By Dave Barton
By LP Hastings
By Sarah Bennett
By LP Hastings
By Jena Ardell
By Steve Lowery
By R. Scott Moxley
By Joel Beers
Between Sunrise and Sunset in
Greenland by Jason DodgeA dead man hangs by the neck from a noose in a remote farmhouse—alone, with no stool or box for a gallows platform. How, then, did he do it?
If setups like this get your neurons firing, Jason Dodge is your man; his show, on display now at the Orange County Museum of Art, is packed with conundrums. An American expat living in Berlin, Dodge delivers not art—with all components present for the viewer's total artistic experience—but the suggestion of art, the insinuation of imagery, the implications of which he leaves to our imaginations.
Above the weather (2005) looks like the arts-and-crafts box at summer camp, less the actual box. It seems extraordinarily spare, offering only raw materials and a fantastic, unattainable goal—MacGyveresque, like constructing a nuclear device with a coat hanger, a cardboard tube and a glow-in-the-dark watch. On the otherwise bare concrete floor lies a multicolored, multitextured heap of string, cord, wire, ribbon, twine, tape, etc., all neatly wound in the original packaging. But with an easy-to-miss sign on the wall, Dodge drops the mass of furled potential into context like tongue into groove.
Unspooled and concatenated, he explains, these lengths "together equal the height from the earth to above the weather," from the ground to the troposphere, a distance of about 13 kilometers. I immediately had dark thoughts involving an enormous Mylar kite.
While sounding like the shittiest short story Poe never wrote, Dodge's The Disappearance of Wickerfinn Lutz (2005) has its own air of inexplicability. Twenty airmail envelopes, mounted and arranged inside a Lucite case, bear the scars of their respective worldwide journeys en route to the mysterious, fictional Mr. Lutz, who, like David Hasselhoff's Michael Knight, does not exist. Nearly 100 were originally mailed to embassies or consulates throughout the world, one per country, Dodge explains, yet only a score returned to the U.S. The puzzled comments of foreign postal clerks decorate several envelopes, while official stamps adorn others. The one sent to and from Brazil sports an outsized, stylized question mark; it makes you wonder how long that postal clerk looked before verifying the addressee's nonexistence—and what fate befell the 80 or so envelopes absent from the piece. Rwanda's entry looks as if it not only had been carried by elephant but also fed to one.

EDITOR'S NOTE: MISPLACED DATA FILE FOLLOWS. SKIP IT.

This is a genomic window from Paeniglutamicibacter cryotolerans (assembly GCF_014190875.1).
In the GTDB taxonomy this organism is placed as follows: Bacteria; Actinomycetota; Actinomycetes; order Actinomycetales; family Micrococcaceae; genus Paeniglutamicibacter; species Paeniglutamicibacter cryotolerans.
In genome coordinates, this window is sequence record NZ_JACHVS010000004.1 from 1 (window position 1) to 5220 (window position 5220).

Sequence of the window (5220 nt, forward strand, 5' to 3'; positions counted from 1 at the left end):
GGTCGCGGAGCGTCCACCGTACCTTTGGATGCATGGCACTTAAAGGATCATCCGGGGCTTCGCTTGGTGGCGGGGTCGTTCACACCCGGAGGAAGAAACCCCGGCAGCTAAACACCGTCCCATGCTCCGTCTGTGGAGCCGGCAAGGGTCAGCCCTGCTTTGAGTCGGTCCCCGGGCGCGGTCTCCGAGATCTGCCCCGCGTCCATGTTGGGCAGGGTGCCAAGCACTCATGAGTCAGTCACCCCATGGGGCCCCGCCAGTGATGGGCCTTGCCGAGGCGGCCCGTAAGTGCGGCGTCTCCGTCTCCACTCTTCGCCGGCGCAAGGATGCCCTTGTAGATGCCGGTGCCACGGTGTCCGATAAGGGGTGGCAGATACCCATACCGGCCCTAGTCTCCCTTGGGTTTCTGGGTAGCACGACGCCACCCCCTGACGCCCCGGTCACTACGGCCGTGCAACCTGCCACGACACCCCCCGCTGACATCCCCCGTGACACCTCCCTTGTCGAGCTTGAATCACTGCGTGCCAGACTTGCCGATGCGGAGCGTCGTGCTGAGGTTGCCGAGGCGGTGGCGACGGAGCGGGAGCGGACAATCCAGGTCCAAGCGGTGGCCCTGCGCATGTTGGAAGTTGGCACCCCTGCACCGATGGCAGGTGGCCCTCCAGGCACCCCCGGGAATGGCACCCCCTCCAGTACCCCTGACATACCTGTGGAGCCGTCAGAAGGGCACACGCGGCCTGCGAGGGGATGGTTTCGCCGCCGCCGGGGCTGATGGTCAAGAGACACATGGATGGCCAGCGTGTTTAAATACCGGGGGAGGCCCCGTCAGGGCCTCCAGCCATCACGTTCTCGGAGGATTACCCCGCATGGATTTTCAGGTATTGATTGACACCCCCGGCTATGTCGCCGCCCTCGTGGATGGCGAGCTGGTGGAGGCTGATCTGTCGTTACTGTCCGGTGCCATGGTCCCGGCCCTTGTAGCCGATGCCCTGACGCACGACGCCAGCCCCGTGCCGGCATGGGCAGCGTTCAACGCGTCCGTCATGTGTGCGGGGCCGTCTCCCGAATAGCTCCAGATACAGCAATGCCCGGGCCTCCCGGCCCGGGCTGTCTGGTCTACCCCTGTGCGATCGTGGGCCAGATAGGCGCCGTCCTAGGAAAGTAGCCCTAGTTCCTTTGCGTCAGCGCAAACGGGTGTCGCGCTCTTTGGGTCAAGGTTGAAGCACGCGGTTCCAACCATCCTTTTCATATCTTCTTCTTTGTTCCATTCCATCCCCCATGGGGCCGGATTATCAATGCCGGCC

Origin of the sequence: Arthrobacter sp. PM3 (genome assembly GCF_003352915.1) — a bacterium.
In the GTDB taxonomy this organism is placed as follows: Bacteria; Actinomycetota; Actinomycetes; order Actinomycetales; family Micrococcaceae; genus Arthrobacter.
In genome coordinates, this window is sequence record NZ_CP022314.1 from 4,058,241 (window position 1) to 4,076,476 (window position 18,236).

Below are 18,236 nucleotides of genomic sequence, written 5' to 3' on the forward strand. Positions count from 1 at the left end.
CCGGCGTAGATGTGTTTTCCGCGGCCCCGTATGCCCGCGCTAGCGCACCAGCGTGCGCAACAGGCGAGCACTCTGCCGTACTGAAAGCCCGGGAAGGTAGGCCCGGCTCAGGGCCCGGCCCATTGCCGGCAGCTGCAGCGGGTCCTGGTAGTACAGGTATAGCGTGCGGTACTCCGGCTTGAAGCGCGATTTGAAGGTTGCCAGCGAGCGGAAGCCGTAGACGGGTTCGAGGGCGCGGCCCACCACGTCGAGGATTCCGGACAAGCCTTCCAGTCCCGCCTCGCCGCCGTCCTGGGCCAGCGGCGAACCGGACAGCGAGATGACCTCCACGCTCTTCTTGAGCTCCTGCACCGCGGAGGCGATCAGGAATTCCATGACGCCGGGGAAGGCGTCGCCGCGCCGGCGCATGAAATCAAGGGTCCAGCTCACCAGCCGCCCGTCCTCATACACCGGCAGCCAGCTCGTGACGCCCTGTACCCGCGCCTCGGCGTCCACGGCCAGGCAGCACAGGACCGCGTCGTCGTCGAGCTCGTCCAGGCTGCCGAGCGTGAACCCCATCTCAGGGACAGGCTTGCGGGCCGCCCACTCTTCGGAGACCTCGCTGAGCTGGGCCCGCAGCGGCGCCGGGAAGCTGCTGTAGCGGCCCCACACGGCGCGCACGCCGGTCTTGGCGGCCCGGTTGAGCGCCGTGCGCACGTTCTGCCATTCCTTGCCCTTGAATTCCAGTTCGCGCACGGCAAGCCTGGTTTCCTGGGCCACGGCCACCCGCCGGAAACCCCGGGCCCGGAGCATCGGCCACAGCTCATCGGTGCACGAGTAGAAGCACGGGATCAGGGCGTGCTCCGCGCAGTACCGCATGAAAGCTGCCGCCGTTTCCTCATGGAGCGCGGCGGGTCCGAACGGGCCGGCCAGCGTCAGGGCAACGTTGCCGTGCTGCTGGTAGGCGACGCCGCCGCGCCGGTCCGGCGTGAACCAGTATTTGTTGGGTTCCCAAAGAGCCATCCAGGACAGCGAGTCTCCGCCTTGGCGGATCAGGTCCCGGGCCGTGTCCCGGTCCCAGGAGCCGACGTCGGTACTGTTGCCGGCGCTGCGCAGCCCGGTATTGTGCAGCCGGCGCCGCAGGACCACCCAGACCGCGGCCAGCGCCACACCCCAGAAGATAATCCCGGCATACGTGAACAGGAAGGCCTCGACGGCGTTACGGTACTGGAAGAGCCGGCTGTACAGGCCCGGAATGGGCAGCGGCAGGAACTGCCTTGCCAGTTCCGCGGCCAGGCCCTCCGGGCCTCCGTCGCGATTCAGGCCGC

Highly conceptual only begins to describe the exhibit's largest piece, the two-part Between Sunset and Sunrise in Greenland (2005). Stationed on the wall opposite Lutz,it is another Lucite case, this one containing an "altered world map" whose alteration is less than immediately apparent. A two-inch circle containing the southwestern coast of Greenland has been swapped with that of California so as to maintain the overall contour of each land's shoreline. Three banks of fluorescent lights illuminate the holy hell out of the otherwise empty room—but not until darkness has fallen on our Dodge-designed counterpart, the land alluded to by the map's inverted locales. Like a less imperative version of the thought experiment "Don't think of a pink elephant," Dodge dares us not to picture thousands of Greenlanders sparking their own lamps to counter the encroaching sunlessness. But unlike our sunsets or theirs, Dodge's show goes dark in 10 days, so shake a leg.
Oh, and to answer your question: the hanged man stood on a block of ice, which melted and then evaporated. That's all I know.
JASON DODGE: INSTALLATION SERIES AT THE ORANGE COUNTY MUSEUM OF ART, 850 SAN CLEMENTE DR., NEWPORT BEACH, (949) 759-1122. OPEN TUES.-WED. & FRI.-SUN., 11 A.M.-5 P.M.; THURS., 11 A.M.-8 P.M. THROUGH SEPT. 25. $8-$10; MEMBERS AND CHILDREN UNDER 12, FREE.